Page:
For Jonathan Groff, the summer of 2008 will always be his own summer of peace, love, music and camaraderie. After concluding his two-year run as teenage rebel Melchior in the Tony Award–winning Spring Awakening, set in chaste 1890s Germany, Groff chose two projects set in a mind-expanding world in which Melchior would have reveled — the free-loving 1960s, a time of idealism, hedonism and the sobering reality of an escalating war in Vietnam.
In the summer's celebrated revival of Hair, mounted at the Public Theater's Central Park summer stage and now headed towards Broadway, Groff played Claude, a character taking his first tentative steps into the Dionysian world of sex, drugs and freedom that defined the hippie movement. Then, in mid-August, the 23-year-old began shooting his first feature film, "Taking Woodstock," in which he plays the festival's indefatigable organizer, Michael Lang.
Playing flower children in two different projects provided Groff with a chance to break out of his comfort zone and grow as an actor. He was most thrilled about shedding the rigid, stifled psyche — and the constraining knickers — of the sexually inhibited characters in Spring Awakening.
"Hair is everything that those kids in Spring Awakening need," he says. "I got to put on a pair of jeans and just go crazy, let my body be totally free — I mean, we were literally rolling around on the ground out there." This fall, however, Groff has returned to a more repressed state of mind. In the new Craig Lucas play Prayer for My Enemy (at Playwrights Horizons through Dec. 21), the actor plays a young soldier, Billy, recently returned from the Iraq War. A psychically scarred but upbeat guy who wants everyone to be happy, Billy is grappling with a depressed, alcoholic father, a family roiled by a host of simmering tensions, and an unexpected reunion with a childhood friend with whom he experimented sexually as an adolescent. The action is frequently interrupted by the characters' interior monologues, expressing the frustrations and resentments bubbling just under the surface of this dysfunctional clan.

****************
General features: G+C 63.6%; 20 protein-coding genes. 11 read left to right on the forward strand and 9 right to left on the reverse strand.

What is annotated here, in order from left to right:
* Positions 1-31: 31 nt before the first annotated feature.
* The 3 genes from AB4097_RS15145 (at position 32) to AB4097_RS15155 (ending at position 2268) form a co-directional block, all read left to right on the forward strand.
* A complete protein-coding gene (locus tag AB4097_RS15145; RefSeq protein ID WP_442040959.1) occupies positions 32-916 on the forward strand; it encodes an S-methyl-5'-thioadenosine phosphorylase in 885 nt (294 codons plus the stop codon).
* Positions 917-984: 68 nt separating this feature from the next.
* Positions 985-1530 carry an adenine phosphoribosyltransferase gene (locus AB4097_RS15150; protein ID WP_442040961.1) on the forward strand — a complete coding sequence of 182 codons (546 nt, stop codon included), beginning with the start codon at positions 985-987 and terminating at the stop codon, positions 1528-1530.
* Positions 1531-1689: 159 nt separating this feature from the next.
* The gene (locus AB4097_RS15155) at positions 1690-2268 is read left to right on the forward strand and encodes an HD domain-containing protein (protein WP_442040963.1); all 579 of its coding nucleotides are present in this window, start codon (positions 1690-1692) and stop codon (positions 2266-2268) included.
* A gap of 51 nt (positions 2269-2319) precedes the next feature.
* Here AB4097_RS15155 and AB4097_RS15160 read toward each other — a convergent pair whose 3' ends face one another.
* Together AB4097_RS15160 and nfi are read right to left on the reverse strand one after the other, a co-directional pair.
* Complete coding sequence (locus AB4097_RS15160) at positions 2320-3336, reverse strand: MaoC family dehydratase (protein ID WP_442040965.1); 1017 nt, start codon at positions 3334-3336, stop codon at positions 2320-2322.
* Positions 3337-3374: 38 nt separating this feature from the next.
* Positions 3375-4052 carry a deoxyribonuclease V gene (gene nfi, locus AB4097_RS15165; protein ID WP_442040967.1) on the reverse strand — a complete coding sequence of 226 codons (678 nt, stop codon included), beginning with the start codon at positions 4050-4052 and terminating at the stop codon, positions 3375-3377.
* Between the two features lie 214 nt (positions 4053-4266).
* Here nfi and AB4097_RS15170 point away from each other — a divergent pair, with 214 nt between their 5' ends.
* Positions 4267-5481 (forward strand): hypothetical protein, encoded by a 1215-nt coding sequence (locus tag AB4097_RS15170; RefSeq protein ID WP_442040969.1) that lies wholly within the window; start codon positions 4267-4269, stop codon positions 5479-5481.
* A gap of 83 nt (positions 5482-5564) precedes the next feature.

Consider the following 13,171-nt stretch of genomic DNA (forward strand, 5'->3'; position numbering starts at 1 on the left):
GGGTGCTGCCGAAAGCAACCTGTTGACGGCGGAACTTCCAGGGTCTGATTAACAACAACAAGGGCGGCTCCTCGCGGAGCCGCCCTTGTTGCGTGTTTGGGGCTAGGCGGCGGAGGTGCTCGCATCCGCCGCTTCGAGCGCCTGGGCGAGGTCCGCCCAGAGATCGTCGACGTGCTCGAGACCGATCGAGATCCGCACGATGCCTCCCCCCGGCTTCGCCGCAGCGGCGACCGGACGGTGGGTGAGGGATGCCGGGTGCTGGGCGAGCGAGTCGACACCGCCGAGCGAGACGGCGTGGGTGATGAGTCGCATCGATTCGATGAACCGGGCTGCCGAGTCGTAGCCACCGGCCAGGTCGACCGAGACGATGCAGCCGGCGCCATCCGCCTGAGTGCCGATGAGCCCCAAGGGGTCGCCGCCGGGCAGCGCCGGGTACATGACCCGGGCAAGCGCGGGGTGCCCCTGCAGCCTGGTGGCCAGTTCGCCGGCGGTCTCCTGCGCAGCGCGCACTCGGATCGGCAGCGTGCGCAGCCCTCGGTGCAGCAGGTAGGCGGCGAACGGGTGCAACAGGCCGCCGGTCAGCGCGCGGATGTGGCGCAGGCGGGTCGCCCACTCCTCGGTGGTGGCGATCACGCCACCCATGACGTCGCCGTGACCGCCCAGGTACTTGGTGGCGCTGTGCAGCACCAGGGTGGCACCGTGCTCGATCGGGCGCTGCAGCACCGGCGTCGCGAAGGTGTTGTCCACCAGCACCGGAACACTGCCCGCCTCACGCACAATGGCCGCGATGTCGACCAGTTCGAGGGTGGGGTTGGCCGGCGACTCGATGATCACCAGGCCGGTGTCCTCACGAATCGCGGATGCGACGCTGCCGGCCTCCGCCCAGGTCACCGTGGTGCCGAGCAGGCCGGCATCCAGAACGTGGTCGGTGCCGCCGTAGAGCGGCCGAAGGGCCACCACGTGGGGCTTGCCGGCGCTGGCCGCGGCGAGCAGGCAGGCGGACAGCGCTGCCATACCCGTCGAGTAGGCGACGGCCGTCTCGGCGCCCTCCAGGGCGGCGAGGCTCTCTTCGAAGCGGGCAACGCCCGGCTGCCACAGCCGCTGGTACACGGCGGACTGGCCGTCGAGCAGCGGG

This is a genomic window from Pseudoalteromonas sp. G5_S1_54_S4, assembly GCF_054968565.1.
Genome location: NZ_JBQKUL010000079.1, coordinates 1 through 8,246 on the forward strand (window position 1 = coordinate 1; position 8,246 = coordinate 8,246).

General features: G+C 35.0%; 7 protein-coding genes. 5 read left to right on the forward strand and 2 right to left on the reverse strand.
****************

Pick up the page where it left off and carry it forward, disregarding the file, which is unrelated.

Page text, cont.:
Groff connects with the dichotomous conceit of the play. "Think about your own family and your relationships with the people in your life, and the things that you actually think and feel as opposed to the things you actually do and say — and that's really universal," he says. "I think the rules that we set up within the family dynamic, as far as things you can and cannot talk about, are very interesting and completely relatable."
Landing in another play with war as a backdrop has Groff thinking about the parallels between the upheaval of the '60s — "a time when people were passionate, opinionated and really fought for what they believed in" — and the challenges facing the nation today. "With the internet and Facebook, with a thousand TV channels and On Demand, it's so easy to be distracted. But there is something really positive and hopeful about the late '60s that I think people are ready for again — there's a real desire to be inspired and engaged in what's happening in the world, to be hopeful about the future, to be hopeful about change. I think that people are really wanting that right now."